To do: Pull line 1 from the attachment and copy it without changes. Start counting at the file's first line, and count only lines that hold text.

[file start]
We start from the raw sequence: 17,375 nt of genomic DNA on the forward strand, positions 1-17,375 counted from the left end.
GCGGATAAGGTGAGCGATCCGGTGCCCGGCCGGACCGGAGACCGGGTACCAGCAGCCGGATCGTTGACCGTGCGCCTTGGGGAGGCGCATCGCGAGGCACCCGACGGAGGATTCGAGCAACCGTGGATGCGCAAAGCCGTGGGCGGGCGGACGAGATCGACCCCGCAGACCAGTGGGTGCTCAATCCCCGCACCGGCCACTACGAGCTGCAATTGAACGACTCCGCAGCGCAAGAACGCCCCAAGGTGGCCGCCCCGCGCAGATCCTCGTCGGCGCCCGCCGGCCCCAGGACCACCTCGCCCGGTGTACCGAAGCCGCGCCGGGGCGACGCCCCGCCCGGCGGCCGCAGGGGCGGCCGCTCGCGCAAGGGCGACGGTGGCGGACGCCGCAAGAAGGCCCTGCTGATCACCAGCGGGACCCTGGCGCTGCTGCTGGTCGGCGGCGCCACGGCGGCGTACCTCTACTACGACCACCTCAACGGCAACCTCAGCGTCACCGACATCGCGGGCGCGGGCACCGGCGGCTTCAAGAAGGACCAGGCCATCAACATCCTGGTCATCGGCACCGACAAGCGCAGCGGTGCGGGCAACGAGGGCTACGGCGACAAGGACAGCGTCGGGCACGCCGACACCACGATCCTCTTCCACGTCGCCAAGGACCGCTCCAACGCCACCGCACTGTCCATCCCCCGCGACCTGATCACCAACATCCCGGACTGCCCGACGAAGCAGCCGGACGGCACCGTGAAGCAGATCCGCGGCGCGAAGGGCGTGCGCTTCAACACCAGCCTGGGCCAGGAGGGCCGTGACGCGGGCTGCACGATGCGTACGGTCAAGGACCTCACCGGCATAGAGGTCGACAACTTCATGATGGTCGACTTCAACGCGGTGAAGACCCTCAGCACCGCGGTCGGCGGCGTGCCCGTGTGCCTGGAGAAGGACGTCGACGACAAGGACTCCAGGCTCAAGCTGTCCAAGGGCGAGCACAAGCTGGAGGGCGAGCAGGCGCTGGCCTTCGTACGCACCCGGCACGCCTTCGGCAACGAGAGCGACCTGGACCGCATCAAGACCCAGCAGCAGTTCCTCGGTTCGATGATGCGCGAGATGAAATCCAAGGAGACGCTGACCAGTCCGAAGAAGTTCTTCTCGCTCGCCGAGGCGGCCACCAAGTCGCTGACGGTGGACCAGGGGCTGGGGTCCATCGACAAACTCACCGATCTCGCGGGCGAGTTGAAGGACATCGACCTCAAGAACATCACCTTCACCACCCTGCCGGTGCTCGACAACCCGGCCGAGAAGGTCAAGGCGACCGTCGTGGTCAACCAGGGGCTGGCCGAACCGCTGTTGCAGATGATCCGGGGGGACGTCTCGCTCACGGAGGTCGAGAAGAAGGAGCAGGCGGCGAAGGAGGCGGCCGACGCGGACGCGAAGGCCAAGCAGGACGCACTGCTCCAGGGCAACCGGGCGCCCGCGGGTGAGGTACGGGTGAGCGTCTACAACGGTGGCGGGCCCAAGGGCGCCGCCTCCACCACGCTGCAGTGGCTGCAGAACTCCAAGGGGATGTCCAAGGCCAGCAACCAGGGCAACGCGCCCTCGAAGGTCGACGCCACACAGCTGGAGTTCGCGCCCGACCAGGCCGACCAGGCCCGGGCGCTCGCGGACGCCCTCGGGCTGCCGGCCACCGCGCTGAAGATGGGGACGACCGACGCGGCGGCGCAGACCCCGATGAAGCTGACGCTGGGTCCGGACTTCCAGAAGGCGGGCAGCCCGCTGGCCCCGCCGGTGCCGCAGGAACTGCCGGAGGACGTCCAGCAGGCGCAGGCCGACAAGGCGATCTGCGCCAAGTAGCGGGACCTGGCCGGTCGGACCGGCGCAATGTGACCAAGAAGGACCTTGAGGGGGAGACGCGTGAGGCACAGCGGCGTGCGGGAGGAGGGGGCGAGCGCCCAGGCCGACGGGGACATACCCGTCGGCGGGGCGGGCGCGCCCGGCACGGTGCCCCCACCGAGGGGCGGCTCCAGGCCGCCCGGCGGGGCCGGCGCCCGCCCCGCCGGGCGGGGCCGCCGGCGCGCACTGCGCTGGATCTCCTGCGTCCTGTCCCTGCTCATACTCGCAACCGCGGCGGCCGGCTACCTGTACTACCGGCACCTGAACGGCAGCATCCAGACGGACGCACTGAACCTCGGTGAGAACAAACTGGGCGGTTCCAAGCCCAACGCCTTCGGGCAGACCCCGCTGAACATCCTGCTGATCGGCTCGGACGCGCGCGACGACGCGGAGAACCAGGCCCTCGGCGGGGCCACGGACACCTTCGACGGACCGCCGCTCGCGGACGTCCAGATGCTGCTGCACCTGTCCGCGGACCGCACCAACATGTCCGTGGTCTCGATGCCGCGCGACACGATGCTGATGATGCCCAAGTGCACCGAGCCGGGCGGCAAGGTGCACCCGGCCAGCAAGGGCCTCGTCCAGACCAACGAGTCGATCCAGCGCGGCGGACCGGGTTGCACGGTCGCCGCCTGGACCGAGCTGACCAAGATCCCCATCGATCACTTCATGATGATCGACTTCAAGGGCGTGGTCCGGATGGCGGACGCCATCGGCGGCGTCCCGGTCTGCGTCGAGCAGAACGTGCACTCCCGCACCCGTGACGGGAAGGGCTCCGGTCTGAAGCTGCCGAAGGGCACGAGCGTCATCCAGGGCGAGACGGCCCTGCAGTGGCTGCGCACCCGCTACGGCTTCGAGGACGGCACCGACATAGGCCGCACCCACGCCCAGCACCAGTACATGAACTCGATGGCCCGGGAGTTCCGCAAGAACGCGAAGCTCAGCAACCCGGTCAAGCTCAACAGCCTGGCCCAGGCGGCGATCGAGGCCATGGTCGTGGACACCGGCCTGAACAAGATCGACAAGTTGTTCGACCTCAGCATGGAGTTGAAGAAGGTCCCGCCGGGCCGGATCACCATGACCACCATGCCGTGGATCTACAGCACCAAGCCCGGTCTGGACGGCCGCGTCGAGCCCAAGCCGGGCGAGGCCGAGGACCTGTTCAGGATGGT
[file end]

We start from the raw sequence: 17,375 nt of genomic DNA on the forward strand, positions 1-17,375 counted from the left end.